by: Ilse Posselt
Tuesday, 24 March 2015 | God made the promise through the prophet Isaiah some 2,500 years ago. On 14 May 1948, more than two millennia later, the promise was fulfilled. The State of Israel was reborn–in one day, as per the prophecy in Isaiah 66:8, “Who has heard such a thing? Who has seen such things? Shall the earth be made to give birth in one day? Or shall a nation be born at once? For as soon as Zion was in labor, She gave birth to her children.”
The restoration of Israel to its God-given homeland has long since been regarded as nothing short of miraculous. Each year, the Jewish Nation marks the day with thanksgiving and praises to God.
This year, Dr. Shlomo Riskin, Chief Rabbi of the Israeli city Efrat, has launched an initiative inviting Christians to join the people of Israel in giving thanks. Entitled “Day to Praise”, the initiative aims to unite Jews and Christians to have praises to God resounding across the world for the tremendous miracle He has done in our lifetime.
“Day to Praise” takes place on 23 April 2014, Israel’s Independence Day, and will be celebrated by reciting Psalms 113-118. David Nekrutman, Executive Director for the Center for Jewish-Christian Understanding and Cooperation [CJCUC], explains the significance.
“Psalms 113-118 has a rich history in Jewish liturgy. It is recited during the morning prayers on Biblical feasts such as Passover, Shavout (Pentecost) and Sukkot (Feast of Tabernacles)… This series of psalms is entitled Hallel, which means praise.”
A year after Israel’s rebirth, the Chief Rabbinate instituted Independence Day as a minor holiday within the sacred calendar of the Jewish people. That is why reciting the Hallel on this day is regarded as an integral part of the celebrations.
The purpose of Hallel, says Nekrutman, is to thank God for His extraordinary redemptive acts towards His people. The rebirth of the State of Israel according to God’s promise is not only a Jewish miracle, but something that Christians can also rejoice in.
According to Nekrutman, the inspiration for the initiative is found in the Hallel itself. Psalm 117 issues a clear invitation to the nations to praise God for His covenantal love and faithfulness towards Israel. At first glance, Nekrutman argues, this mandate may appear strange. “It makes sense that the recipient of God’s loving-kindness should be the one to thank God. However, why does the psalmist require the nations to praise God for what He has done for Jewry?”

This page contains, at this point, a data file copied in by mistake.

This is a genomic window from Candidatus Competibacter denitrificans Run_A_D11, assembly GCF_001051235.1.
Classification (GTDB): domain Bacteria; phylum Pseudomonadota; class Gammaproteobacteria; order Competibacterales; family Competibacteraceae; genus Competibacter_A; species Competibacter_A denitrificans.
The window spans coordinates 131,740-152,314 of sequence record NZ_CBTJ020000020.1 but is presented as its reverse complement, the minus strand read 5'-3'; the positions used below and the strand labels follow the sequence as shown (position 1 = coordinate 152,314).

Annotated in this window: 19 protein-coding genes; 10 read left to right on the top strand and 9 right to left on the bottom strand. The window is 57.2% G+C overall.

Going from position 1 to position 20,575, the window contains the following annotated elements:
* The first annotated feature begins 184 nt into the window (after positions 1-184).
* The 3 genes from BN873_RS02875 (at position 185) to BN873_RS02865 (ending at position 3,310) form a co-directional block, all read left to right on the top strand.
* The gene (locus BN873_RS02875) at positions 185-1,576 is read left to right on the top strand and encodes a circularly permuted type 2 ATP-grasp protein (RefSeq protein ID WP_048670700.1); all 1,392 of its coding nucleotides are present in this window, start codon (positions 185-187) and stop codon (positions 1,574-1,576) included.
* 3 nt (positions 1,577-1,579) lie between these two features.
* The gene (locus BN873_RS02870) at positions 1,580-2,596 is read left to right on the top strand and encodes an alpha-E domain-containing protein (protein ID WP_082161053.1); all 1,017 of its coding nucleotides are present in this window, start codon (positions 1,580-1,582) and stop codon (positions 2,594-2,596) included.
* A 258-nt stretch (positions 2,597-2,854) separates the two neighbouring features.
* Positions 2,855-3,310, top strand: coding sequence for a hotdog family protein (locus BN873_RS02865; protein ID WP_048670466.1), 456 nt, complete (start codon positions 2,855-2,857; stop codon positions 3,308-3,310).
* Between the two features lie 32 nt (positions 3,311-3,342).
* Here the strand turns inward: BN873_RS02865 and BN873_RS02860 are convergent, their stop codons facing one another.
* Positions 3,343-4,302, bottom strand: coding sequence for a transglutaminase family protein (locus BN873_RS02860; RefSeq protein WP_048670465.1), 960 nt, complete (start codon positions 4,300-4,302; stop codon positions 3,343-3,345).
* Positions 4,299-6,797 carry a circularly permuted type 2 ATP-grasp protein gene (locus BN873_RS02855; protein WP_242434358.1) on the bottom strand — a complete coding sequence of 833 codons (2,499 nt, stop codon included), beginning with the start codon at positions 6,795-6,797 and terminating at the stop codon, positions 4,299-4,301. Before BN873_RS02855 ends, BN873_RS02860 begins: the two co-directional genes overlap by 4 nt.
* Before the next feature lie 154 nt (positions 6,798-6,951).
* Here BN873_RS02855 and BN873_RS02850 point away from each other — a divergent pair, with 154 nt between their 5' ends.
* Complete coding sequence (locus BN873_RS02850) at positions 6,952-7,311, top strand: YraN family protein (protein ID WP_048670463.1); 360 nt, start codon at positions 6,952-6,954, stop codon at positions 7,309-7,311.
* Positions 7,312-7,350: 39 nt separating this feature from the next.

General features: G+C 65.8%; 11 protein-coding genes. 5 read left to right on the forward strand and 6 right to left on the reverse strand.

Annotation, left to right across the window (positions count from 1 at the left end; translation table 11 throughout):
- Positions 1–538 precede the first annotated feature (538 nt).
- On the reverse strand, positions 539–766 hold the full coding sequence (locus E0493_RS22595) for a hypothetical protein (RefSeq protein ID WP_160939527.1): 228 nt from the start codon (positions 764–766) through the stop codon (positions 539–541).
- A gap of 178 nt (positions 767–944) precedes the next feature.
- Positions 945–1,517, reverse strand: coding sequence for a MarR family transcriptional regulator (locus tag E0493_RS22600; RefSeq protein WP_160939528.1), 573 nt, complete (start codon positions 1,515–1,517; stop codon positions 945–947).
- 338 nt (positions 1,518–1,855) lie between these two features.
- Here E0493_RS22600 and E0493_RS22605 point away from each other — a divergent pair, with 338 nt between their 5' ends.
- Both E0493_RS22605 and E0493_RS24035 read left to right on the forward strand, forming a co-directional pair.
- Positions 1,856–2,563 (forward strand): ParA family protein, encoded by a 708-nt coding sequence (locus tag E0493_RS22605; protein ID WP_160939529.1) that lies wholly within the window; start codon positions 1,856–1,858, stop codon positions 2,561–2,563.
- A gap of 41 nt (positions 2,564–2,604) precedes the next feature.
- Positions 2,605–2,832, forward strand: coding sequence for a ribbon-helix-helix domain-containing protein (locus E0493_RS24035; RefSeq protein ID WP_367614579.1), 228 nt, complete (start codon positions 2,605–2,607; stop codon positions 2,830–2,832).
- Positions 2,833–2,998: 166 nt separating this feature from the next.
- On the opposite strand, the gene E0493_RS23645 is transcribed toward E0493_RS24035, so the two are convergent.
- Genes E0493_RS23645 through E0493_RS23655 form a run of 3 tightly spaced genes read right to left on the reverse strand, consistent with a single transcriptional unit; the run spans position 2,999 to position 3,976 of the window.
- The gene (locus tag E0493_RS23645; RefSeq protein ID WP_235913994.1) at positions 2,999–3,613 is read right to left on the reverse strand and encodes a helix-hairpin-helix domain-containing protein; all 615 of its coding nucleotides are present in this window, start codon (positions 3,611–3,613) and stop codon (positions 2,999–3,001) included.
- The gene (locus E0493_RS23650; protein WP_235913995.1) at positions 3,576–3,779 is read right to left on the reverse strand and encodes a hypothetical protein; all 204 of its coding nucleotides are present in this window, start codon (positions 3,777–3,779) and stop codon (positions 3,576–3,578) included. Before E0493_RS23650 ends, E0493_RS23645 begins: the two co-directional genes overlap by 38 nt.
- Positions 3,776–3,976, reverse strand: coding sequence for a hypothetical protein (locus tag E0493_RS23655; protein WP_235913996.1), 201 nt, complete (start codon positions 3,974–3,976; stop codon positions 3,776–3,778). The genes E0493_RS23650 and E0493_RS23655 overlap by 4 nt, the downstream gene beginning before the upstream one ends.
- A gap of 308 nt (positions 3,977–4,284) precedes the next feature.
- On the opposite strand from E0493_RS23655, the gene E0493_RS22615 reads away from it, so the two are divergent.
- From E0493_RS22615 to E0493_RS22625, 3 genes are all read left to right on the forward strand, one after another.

The answer, explains Nekrutman, lays in the two reactions of thanksgiving and praise in response to a miracle. Thanksgiving, he says, comes from “the beneficiary of the miracle itself.” Praise, on the other hand, is the reaction of one who sees something awe-inspiring or miraculous.
The return of the nation of Israel to its homeland after some 2,000 years in exile arguably qualifies as awe-inspiring and miraculous. “No other rational explanation in the world can explain the phenomenon of Israel’s existence today except that God continues to be faithful to His covenantal promise made thousands of years ago to Abraham, Isaac and Jacob,” says Nekrutman. “The miracle of Israel today should serve as an inspiration to other nations to bless the God of Abraham, Isaac and Jacob. It is our hope that one day the fullness of Psalm 117 will be witnessed in our lifetime.”
The main “Day to Praise” takes place in Jerusalem, Israel and is open to all. Christians can, however, participate in the event from anywhere in the world via live streaming. Those who are unable to take advantage of the live streaming can commit to reciting Psalm 113-118 in their own time.
For more information or to sign up for “Day to Praise”, visit here
Posted on March 24, 2015
Source: (Bridges for Peace, March 24, 2015)
Photo Credit: Day to Praise
All logos and trademarks in this site are property of their respective owner. All other materials are property of Bridges for Peace. Copyright © 2018.
Website Site Design by J-Town Internet Services Ltd. - Based in Jerusalem and Serving the World.